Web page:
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2008 Dodge Grand Caravan SXT Review

May 12, 2008
2008 Dodge Grand Caravan SXT Review
by Luc Gagné , Auto123.com
Originally introduced 24 years ago, Dodge's minivan keeps soldiering on and defying the odds. After all, consumer demand for this type of vehicle is melting faster than snow on a hot spring day. In February, Automotive News released numbers to illustrate just how fast things are going south for minivans. In 2003, 43.5 percent of American minivan owners who bought a new vehicle again chose a minivan. Last year, it was only 36.8 percent.

Upon redesigning the Grand Caravan, Dodge gave it a new personality.

Chrysler executives acknowledged that minivans are declining by replacing the small Caravan (short wheelbase) with the all-new Journey crossover. Now, the automaker is banking on the Grand Caravan and its luxury variant, the Chrysler Town & Country, to maintain a stronghold on a market segment it basically created (although, if you remember, Volkswagen was selling the Microbus in the U.S. as early as the 1950s).

Upon redesigning the Grand Caravan (for the last time?), Dodge gave it a new personality. Gone are the curvy lines brought in by the third generation (1996-2000). The new model looks angular and massive, almost like an SUV.

Simplified lineup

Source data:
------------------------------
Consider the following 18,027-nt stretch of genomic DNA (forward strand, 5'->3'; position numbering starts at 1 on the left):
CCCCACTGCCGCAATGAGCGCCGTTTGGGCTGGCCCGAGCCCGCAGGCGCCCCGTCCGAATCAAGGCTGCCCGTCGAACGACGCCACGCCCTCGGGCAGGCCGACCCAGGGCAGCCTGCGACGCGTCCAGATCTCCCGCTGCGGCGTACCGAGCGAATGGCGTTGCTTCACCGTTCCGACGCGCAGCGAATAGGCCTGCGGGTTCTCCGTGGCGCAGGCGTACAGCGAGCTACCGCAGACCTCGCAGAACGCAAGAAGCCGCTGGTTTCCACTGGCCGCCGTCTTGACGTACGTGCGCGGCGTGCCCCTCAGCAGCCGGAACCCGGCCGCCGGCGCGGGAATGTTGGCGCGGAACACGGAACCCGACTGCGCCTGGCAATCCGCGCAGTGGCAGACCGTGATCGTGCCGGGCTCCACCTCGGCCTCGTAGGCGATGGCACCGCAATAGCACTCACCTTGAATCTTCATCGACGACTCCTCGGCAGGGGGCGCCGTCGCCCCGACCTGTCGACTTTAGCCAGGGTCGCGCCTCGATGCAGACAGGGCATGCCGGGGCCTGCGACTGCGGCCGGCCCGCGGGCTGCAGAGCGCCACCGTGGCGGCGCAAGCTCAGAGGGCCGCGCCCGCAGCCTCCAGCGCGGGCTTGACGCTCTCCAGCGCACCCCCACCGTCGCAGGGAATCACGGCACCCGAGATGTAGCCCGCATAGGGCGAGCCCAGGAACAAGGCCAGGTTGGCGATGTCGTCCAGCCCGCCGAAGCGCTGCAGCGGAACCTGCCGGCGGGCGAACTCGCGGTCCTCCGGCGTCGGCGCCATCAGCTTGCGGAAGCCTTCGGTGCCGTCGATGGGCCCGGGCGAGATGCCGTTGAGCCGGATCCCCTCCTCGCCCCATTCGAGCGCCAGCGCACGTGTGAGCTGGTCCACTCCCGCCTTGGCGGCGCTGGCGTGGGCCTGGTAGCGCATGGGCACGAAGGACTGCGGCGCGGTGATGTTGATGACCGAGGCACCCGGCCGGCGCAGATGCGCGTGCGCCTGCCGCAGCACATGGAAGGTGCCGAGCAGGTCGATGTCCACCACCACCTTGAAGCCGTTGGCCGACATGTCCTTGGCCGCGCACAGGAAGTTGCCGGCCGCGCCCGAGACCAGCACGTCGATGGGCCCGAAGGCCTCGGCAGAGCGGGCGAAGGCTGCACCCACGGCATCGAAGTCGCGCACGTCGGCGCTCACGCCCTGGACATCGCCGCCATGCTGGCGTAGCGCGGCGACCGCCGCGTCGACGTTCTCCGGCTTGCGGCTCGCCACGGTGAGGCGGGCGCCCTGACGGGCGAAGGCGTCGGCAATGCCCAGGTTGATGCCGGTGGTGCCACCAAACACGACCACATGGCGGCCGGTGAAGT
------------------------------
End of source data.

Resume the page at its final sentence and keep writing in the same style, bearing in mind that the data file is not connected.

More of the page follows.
The lineup now includes two trim levels: the base model is called SE and the premium model is known as SXT (which we tested). At Chrysler, two models are also offered, both of which are essentially SXTs with even more features.

Our tester was powered by the optional 3.8L V6. Producing 197 horsepower (3 less than last year), this mill is now mated to a smooth-shifting 6-speed automatic transmission. The latter makes the 3.8L seem livelier than the standard 3.3L V6 (now rated at 175 horsepower). Replacing the old 4-speed autobox (except on the base model), this new transmission is clearly more flexible, which adds to the driving pleasure and ride quality.

The upgraded powertrain also boasts reasonable fuel economy, at least when compared to other minivans. At the end of our 600-km road test, which included a combination of city and highway driving, we wound up with an average of 11.5 L/100 km.

Producing 197 horsepower, this 3.8L V6 is now mated to a 6-speed automatic transmission.
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